Collaborative design of durable foundation system supports island community’s only bridge
design life of new bridge
Residents of Beals, Maine, have one roadway linking them to the mainland: the Beals Island Bridge. Inspections showed that the bridge, built in the 1950s, suffered from severe pile section loss and needed to be replaced.
The Maine Department of Transportation (MaineDOT) wanted the replacement to qualify as a “forever bridge,” meaning it would last at least 100 years — 25 years longer than a typical modern bridge. This life span would make it more sustainable, but also more challenging to design and build in a delicate marine ecosystem with 12-foot tidal fluctuations, heavy marine traffic, highly variable soil conditions, and other challenges.
Haley & Aldrich led the geotechnical design for the bridge because we could offer a collaborative and technically rigorous approach. We conducted multiple phases of exploration and soil- and rock-sample testing, and we also completed technical evaluations, working closely with partners to determine which type of foundation system would best meet project goals. Our work and our high level of collaboration resulted in an optimized, efficient foundation design that minimized environmental impacts.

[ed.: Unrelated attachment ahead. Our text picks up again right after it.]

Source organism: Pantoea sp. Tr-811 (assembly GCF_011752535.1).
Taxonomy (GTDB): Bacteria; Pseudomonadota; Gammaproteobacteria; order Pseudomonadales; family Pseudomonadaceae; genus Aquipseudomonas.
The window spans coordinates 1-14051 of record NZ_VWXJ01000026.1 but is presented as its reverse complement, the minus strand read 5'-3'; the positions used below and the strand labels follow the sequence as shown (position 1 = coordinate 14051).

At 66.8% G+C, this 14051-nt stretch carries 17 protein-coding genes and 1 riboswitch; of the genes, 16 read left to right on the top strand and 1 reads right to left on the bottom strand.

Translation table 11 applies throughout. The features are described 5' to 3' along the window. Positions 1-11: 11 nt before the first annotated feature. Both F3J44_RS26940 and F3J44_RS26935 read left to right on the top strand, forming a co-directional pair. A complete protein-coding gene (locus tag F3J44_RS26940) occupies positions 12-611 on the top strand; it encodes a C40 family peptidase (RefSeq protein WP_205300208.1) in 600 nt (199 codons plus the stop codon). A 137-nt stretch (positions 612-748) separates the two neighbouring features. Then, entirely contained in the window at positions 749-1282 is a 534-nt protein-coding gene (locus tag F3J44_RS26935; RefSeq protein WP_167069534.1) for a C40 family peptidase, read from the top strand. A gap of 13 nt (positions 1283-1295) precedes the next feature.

At MaineDOT’s request, we provided full-time on-site engineering support during rock-socketed drilled shaft installation and testing, allowing department staff to focus on core work.
The new Beals Island Bridge opened in 2020. Measuring 1,062 feet long and 28 feet wide, it consists of eight prestressed concrete girder spans supported by two abutments on shallow foundations bearing on causeway rock fill and seven piers on rock-socketed drilled shaft foundations.
The team’s collaborative approach made it possible to optimize the socket lengths and number of shafts, meet MaineDOT’s risk tolerance and design life criteria, and reduce project costs. The design ultimately resulted in a cost-effective, durable bridge foundation system for this essential link to connect the fishing and lobstering community of Beals to the mainland.